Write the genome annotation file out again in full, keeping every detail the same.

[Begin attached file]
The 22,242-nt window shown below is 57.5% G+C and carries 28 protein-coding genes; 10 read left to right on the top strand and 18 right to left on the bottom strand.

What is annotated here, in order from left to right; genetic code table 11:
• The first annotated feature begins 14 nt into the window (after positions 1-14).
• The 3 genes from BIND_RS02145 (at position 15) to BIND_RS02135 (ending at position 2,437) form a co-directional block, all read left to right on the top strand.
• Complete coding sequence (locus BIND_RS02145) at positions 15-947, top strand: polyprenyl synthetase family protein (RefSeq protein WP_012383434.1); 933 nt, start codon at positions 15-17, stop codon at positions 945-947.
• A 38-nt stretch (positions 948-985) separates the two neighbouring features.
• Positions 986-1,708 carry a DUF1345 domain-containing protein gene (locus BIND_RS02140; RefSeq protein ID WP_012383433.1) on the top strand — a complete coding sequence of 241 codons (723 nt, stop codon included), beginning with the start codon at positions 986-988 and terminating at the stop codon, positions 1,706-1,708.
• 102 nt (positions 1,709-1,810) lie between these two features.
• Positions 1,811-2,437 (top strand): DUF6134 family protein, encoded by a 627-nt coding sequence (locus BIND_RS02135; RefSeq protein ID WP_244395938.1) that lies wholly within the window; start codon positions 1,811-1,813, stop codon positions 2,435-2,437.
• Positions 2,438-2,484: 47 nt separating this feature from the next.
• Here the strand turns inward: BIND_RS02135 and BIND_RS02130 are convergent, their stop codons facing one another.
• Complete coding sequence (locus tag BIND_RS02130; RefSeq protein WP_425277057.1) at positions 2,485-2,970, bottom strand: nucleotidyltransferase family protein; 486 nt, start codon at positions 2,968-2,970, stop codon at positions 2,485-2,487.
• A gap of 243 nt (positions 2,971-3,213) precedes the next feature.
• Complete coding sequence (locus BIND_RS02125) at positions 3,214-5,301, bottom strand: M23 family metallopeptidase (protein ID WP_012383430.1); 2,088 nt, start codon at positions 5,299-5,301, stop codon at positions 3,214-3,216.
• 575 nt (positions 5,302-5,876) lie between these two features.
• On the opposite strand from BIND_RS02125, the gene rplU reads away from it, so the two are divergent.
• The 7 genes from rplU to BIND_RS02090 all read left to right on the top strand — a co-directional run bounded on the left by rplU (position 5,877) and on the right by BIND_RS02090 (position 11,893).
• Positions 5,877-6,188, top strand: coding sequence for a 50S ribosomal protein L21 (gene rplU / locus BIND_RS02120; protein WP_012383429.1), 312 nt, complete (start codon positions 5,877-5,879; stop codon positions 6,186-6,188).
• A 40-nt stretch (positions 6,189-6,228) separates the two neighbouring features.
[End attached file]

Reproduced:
The 22,242-nt window shown below is 57.5% G+C and carries 28 protein-coding genes; 10 read left to right on the top strand and 18 right to left on the bottom strand.

What is annotated here, in order from left to right; genetic code table 11:
• The first annotated feature begins 14 nt into the window (after positions 1-14).
• The 3 genes from BIND_RS02145 (at position 15) to BIND_RS02135 (ending at position 2,437) form a co-directional block, all read left to right on the top strand.
• Complete coding sequence (locus BIND_RS02145) at positions 15-947, top strand: polyprenyl synthetase family protein (RefSeq protein WP_012383434.1); 933 nt, start codon at positions 15-17, stop codon at positions 945-947.
• A 38-nt stretch (positions 948-985) separates the two neighbouring features.
• Positions 986-1,708 carry a DUF1345 domain-containing protein gene (locus BIND_RS02140; RefSeq protein ID WP_012383433.1) on the top strand — a complete coding sequence of 241 codons (723 nt, stop codon included), beginning with the start codon at positions 986-988 and terminating at the stop codon, positions 1,706-1,708.
• 102 nt (positions 1,709-1,810) lie between these two features.
• Positions 1,811-2,437 (top strand): DUF6134 family protein, encoded by a 627-nt coding sequence (locus BIND_RS02135; RefSeq protein ID WP_244395938.1) that lies wholly within the window; start codon positions 1,811-1,813, stop codon positions 2,435-2,437.
• Positions 2,438-2,484: 47 nt separating this feature from the next.
• Here the strand turns inward: BIND_RS02135 and BIND_RS02130 are convergent, their stop codons facing one another.
• Complete coding sequence (locus tag BIND_RS02130; RefSeq protein WP_425277057.1) at positions 2,485-2,970, bottom strand: nucleotidyltransferase family protein; 486 nt, start codon at positions 2,968-2,970, stop codon at positions 2,485-2,487.
• A gap of 243 nt (positions 2,971-3,213) precedes the next feature.
• Complete coding sequence (locus BIND_RS02125) at positions 3,214-5,301, bottom strand: M23 family metallopeptidase (protein ID WP_012383430.1); 2,088 nt, start codon at positions 5,299-5,301, stop codon at positions 3,214-3,216.
• 575 nt (positions 5,302-5,876) lie between these two features.
• On the opposite strand from BIND_RS02125, the gene rplU reads away from it, so the two are divergent.
• The 7 genes from rplU to BIND_RS02090 all read left to right on the top strand — a co-directional run bounded on the left by rplU (position 5,877) and on the right by BIND_RS02090 (position 11,893).
• Positions 5,877-6,188, top strand: coding sequence for a 50S ribosomal protein L21 (gene rplU / locus BIND_RS02120; protein WP_012383429.1), 312 nt, complete (start codon positions 5,877-5,879; stop codon positions 6,186-6,188).
• A 40-nt stretch (positions 6,189-6,228) separates the two neighbouring features.